Discover…ing Girls

            About two years ago, I wrote an article for Children’s Writer about the tween magazine, Discovery Girls, which included an interview with the Senior Features Editor, Sarah Verney. 


            In this article, I mentioned how reading magazines such as Discovery Girls and American Girl will help anyone who is writing middle-grade novels or short stories, especially if you need help deciding what the character should wear, how she would act or speak, what the specific concerns of that age group are.  I also pointed out the differences between these two publications. 


Both Discovery Girls and American Girl are aimed at the same market, but there are essential differences between them.  American Girl is targeted towards the younger age range of tweens and focuses on crafts, puzzles, and products.  Discovery Girls, for the older tween, is more hip, fresh, and as Editor Vareny says, “for girls who are facing confusing feelings and exciting challenges.”  So, if you are writing for tween girls at either end of that age range, it’s worth the time and effort the check out these magazines.  A double-page spread in each issue of Discovery Girls features profiles of 14 real-life girls from a different state each month, including quotes about how they feel  and what is important to them.  What better insights into the minds of girls 8-to-12 could an author ask for? 


            From my research, I also learned that Discovery Girls does accept submissions (especially short, non-fiction pieces) from adult contributors.  They like to see a crisp writing style, using a 5th grade reading level.  They especially look for articles that lend themselves to creative graphics.  Verney strongly recommends studying the  magazine (available at Barnes & Noble) and the website  for more detailed guidelines and specific departments that accept contributions.  Also, more information about Discovery Girls can be found at the website Veronica recently recommended   Click on Archives and Editors Speak.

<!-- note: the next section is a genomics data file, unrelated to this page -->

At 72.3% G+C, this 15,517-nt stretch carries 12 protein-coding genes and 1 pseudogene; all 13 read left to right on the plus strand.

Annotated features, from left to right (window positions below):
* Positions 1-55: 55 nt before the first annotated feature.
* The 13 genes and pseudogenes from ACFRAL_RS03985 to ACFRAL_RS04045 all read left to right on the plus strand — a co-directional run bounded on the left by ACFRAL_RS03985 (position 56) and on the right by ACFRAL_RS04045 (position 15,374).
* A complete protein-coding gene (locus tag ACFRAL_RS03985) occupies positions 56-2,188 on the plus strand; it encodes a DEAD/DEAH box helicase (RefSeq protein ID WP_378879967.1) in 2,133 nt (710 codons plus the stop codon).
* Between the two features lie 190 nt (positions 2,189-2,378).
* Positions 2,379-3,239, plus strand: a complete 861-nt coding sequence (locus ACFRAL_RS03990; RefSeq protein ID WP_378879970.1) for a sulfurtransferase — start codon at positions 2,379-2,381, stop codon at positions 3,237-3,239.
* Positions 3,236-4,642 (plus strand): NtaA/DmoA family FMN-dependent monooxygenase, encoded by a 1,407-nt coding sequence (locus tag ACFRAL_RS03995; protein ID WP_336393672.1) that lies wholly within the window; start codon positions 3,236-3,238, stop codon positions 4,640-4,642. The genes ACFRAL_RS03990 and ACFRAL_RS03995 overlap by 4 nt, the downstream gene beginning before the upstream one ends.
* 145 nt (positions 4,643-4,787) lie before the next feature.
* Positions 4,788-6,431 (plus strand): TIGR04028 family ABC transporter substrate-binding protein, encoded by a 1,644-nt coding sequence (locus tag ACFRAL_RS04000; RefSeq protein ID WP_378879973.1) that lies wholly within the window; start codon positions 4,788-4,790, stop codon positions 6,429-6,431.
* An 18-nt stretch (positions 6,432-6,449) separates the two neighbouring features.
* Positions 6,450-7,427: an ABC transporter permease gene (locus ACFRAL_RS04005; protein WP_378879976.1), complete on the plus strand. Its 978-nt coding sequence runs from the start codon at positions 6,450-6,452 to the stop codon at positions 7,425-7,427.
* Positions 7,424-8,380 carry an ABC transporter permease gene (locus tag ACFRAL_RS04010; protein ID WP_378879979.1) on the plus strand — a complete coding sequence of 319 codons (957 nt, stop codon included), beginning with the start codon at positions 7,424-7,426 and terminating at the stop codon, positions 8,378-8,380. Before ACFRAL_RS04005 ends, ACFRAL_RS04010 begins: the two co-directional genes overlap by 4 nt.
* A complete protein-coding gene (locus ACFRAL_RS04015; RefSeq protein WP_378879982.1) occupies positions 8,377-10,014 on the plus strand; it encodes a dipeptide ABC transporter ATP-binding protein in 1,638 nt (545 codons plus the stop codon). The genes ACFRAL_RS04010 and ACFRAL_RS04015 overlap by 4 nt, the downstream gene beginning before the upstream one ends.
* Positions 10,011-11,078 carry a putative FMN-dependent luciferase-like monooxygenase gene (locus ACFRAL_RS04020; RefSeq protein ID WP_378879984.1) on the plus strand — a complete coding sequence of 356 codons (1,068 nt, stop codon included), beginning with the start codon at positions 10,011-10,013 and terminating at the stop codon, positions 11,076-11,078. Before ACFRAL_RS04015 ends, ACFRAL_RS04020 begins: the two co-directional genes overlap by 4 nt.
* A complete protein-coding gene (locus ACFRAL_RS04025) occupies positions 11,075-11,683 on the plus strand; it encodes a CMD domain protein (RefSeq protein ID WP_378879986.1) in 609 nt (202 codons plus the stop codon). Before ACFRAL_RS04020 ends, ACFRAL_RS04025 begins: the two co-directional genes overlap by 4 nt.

Do check out both of these magazines if writing for this age group appeals to you. You’re sure to find it interesting, helpful…and it might even pay off!


Contributed by Marjorie Flathers







Monthly Magazine Magic

           I remember clearly my first magazine subscription and how amazed I was when I learned that the postman would bring it to my door each month. Wee Wisdom was packed with stories, poems, and activities. It even had ideas for starting clubs. I was seven years old – that time of life when a magazine of your own is a treasure. It was a treasure for my mother, too. I know this to be a fact because I overheard her telling our neighbor that Wee Wisdom kept me from begging to buy Sheena, Queen of the Jungle from the magazine rack at the drugstore.